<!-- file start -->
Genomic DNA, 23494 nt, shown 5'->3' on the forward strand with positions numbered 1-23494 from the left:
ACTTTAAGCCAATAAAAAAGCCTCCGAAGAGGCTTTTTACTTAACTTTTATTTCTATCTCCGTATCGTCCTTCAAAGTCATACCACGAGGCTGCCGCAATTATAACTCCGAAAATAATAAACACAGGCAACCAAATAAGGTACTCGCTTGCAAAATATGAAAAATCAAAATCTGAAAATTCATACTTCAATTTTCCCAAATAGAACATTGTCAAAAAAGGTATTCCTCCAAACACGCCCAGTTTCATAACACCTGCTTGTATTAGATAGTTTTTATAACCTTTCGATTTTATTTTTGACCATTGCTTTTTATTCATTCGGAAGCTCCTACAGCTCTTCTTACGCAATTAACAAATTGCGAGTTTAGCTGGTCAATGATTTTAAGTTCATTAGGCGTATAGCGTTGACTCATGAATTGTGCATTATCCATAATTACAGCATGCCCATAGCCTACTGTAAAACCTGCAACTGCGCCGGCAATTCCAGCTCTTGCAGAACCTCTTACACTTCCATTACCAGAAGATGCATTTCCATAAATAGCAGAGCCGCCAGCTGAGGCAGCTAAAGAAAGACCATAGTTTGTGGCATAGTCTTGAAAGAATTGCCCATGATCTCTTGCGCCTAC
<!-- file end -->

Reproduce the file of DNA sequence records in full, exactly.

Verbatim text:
Genomic DNA, 23494 nt, shown 5'->3' on the forward strand with positions numbered 1-23494 from the left:
ACTTTAAGCCAATAAAAAAGCCTCCGAAGAGGCTTTTTACTTAACTTTTATTTCTATCTCCGTATCGTCCTTCAAAGTCATACCACGAGGCTGCCGCAATTATAACTCCGAAAATAATAAACACAGGCAACCAAATAAGGTACTCGCTTGCAAAATATGAAAAATCAAAATCTGAAAATTCATACTTCAATTTTCCCAAATAGAACATTGTCAAAAAAGGTATTCCTCCAAACACGCCCAGTTTCATAACACCTGCTTGTATTAGATAGTTTTTATAACCTTTCGATTTTATTTTTGACCATTGCTTTTTATTCATTCGGAAGCTCCTACAGCTCTTCTTACGCAATTAACAAATTGCGAGTTTAGCTGGTCAATGATTTTAAGTTCATTAGGCGTATAGCGTTGACTCATGAATTGTGCATTATCCATAATTACAGCATGCCCATAGCCTACTGTAAAACCTGCAACTGCGCCGGCAATTCCAGCTCTTGCAGAACCTCTTACACTTCCATTACCAGAAGATGCATTTCCATAAATAGCAGAGCCGCCAGCTGAGGCAGCTAAAGAAAGACCATAGTTTGTGGCATAGTCTTGAAAGAATTGCCCATGATCTCTTGCGCCTAC